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Tour Stage 15: Er, What is this, Exactly?

 Laissac-Sévérac l'Église - Le Puy-en-Velay (189.5 km)

Le Tour de France 2017 - Stage Thirteen Photo by Chris Graythen/Getty Images

This is a stage over the Aubrac plateau which is really quite difficult to categorise. It’s a medium mountain stage, I suppose, with a lot of rolling terrain and a downhill finish. Early climbs will send the sprinters out via ejector seat as a breakaway threatens to take the stage, but this is not a sort of stage we’re used to seeing.


Profil de l’étape

There are four categorised climbs, two being category one, one cat. three and a final fourth category hill towards the end of the stage. There’s a ten kilometre uncategorised hill at four per cent and a good amount of false flat, uphill and down, — this stage is on a plateau after all.

Here’s the final climb. There’s four klicks at six per cent followed by two of around twelve, hitting fourteen. Assuming there’s a little bit of pace in the peloton, that should be enough to cut the peloton down to fewer than twenty riders. There will still be around thirty kilometres to go at the top of the climb, with a gentle descent followed by the cat. four, so there’s a chance that a few riders can get back on for a sprint if necessary.

AmyBC’s Wine of the Day – Cazottes Quince

Okay, not exactly a wine, but super fun. My wine store friend says:
"Authenticity Mercenary" Laurent Cazottes is on a mission - he revived vineyards planted in the 1970s, returned to specific cultivation and distilling techniques traditional to French master practices and set about a life among the orchards and vines in the tiny village of Albi.Using fruit from his organic orchard in the Albi area of Languedoc, Laurent distils eaux-de-vie and liqueurs with an unparalleled elegance and aroma.

Did you know?

Puy lentils! They’re from Le Puy-en-Velay, useless as that fact is unless you’re watching Masterchef or you go to fancier dinner parties than I do. Apparently they’re pepperier and of a different colour to, you know, bog standard lentils that you find everywhere, all because of the certain type of soil in the area. Have your lives been sufficiently improved by that knowledge? Excellent!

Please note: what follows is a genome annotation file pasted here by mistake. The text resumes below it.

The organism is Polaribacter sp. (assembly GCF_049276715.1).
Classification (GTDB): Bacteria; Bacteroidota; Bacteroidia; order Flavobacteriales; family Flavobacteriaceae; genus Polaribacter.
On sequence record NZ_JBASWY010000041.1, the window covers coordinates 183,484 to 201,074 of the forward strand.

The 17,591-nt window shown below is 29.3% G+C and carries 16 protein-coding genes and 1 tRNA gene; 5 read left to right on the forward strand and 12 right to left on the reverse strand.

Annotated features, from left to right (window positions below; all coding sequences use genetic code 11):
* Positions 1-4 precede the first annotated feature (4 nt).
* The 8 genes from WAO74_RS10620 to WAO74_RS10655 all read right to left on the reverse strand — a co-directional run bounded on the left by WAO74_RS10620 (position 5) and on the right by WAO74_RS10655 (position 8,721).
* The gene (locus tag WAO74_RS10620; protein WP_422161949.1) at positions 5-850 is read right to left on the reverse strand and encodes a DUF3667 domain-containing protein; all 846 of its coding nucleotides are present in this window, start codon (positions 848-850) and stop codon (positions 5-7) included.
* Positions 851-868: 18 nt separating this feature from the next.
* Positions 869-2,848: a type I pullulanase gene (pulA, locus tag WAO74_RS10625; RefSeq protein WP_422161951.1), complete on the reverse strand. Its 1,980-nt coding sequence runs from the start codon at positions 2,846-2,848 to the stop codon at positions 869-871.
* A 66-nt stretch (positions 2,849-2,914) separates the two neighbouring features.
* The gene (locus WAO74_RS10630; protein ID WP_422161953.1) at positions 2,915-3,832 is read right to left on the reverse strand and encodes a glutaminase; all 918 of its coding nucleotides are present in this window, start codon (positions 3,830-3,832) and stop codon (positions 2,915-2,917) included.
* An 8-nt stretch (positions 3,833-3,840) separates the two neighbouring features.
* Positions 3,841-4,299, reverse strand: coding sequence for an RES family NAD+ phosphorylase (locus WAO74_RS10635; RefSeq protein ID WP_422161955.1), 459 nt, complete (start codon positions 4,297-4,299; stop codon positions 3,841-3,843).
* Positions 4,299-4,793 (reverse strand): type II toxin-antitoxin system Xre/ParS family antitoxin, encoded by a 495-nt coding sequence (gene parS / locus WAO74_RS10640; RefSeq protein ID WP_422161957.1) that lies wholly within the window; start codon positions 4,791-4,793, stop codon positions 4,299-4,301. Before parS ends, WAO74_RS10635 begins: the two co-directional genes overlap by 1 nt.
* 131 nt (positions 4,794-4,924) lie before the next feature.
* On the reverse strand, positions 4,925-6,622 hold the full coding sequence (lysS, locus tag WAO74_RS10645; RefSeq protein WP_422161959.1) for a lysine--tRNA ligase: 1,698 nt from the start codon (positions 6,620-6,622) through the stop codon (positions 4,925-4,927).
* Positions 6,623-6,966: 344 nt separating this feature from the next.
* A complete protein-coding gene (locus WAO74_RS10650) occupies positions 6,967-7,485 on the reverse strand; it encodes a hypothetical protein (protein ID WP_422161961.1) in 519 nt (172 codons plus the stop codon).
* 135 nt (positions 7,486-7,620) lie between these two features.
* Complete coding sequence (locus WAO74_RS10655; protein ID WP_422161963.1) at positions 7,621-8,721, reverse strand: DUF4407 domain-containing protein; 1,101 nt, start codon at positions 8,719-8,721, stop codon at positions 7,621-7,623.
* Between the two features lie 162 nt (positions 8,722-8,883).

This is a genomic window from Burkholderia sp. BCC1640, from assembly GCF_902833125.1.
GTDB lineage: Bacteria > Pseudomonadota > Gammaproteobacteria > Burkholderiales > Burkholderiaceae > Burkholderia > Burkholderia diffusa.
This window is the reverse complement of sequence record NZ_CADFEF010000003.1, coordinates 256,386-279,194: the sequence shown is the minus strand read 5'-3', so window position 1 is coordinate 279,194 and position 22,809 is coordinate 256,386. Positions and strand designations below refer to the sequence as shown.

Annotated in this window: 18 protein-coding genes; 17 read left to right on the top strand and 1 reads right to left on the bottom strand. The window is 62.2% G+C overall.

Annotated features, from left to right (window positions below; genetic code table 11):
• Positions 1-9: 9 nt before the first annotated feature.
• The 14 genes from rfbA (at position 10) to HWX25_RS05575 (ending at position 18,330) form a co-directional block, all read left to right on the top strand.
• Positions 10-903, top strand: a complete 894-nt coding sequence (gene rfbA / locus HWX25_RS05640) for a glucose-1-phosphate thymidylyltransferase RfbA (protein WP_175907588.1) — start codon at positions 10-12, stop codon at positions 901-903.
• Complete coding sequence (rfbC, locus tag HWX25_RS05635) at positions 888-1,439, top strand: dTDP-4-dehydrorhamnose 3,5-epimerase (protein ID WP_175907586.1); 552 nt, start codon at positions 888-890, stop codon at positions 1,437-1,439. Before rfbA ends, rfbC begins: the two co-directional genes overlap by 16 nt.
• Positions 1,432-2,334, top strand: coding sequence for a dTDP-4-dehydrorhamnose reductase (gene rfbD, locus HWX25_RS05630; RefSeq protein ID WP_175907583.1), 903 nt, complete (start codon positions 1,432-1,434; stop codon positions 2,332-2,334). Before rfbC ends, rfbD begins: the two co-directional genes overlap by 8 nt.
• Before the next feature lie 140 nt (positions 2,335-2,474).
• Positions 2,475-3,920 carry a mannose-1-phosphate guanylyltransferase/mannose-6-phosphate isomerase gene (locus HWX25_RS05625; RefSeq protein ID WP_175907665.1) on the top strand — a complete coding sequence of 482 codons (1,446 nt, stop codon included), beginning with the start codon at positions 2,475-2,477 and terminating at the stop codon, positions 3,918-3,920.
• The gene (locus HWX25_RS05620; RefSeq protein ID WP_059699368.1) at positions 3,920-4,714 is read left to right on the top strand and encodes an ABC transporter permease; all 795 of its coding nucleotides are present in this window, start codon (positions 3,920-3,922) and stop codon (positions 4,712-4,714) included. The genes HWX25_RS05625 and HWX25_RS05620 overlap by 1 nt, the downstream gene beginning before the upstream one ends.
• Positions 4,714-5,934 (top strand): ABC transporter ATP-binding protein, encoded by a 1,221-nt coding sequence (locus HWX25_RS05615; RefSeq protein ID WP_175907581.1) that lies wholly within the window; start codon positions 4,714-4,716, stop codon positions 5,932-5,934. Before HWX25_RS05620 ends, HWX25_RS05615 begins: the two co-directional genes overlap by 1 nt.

What’s at stake?

This stage is going to have a different dynamic than it could have had if today’s stage had gone differently. Froome is back in yellow, so Sky will likely be back to their conservative tactics of tempo-riding on the climbs. I don’t think the climbs are hard enough, and I know they’re too spread out, to facilitate long-range attacks. The terrain towards the finish is not conducive to successful attacks either, so long as the chase is motivated.

Who’s going to win?

I would assume that it has to be a victorious breakaway on this stage — that’s the wisdom for such stages. However, this Tour has not been a plentiful one for attackers, with Calmejane the only true breakaway victor (I’m counting Barguil’s win on Friday as a GC move) and should Sky set a hard pace on the climbs and rolling terrain, a break will find it hard going. If the break goes in the first seventeen kilometres, it will be full of rouleurs for the flattish middle kilometres, but if one cannot get away in that time it will involve light climbers who cannot make up much time there. I’d guess that Roglic, Roche, Calmejane, perhaps Barguil and Simon Clarke could get into the move. I’m going to say they’ll stick it out, and Roche pulls it off.